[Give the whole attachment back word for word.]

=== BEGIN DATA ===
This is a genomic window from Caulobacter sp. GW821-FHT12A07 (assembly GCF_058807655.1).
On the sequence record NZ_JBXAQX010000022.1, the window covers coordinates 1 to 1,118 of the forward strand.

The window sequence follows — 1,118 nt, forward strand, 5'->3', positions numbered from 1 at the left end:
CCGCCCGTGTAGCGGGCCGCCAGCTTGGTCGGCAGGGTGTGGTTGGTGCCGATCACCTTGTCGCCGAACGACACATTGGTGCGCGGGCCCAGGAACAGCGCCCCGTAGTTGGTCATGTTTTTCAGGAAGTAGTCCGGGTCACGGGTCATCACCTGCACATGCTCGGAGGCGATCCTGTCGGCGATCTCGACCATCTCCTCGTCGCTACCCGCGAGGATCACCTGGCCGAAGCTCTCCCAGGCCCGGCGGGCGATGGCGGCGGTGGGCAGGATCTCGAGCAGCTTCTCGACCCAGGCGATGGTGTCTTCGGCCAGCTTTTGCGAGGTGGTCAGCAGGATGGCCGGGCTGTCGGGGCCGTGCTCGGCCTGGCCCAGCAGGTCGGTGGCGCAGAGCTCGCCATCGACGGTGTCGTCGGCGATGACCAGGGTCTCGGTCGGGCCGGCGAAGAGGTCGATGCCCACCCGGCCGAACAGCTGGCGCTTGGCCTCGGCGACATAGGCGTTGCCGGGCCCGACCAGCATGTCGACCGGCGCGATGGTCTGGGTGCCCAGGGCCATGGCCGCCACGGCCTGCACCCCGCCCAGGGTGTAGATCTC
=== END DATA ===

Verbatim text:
This is a genomic window from Caulobacter sp. GW821-FHT12A07 (assembly GCF_058807655.1).
On the sequence record NZ_JBXAQX010000022.1, the window covers coordinates 1 to 1,118 of the forward strand.

The window sequence follows — 1,118 nt, forward strand, 5'->3', positions numbered from 1 at the left end:
CCGCCCGTGTAGCGGGCCGCCAGCTTGGTCGGCAGGGTGTGGTTGGTGCCGATCACCTTGTCGCCGAACGACACATTGGTGCGCGGGCCCAGGAACAGCGCCCCGTAGTTGGTCATGTTTTTCAGGAAGTAGTCCGGGTCACGGGTCATCACCTGCACATGCTCGGAGGCGATCCTGTCGGCGATCTCGACCATCTCCTCGTCGCTACCCGCGAGGATCACCTGGCCGAAGCTCTCCCAGGCCCGGCGGGCGATGGCGGCGGTGGGCAGGATCTCGAGCAGCTTCTCGACCCAGGCGATGGTGTCTTCGGCCAGCTTTTGCGAGGTGGTCAGCAGGATGGCCGGGCTGTCGGGGCCGTGCTCGGCCTGGCCCAGCAGGTCGGTGGCGCAGAGCTCGCCATCGACGGTGTCGTCGGCGATGACCAGGGTCTCGGTCGGGCCGGCGAAGAGGTCGATGCCCACCCGGCCGAACAGCTGGCGCTTGGCCTCGGCGACATAGGCGTTGCCGGGCCCGACCAGCATGTCGACCGGCGCGATGGTCTGGGTGCCCAGGGCCATGGCCGCCACGGCCTGCACCCCGCCCAGGGTGTAGATCTC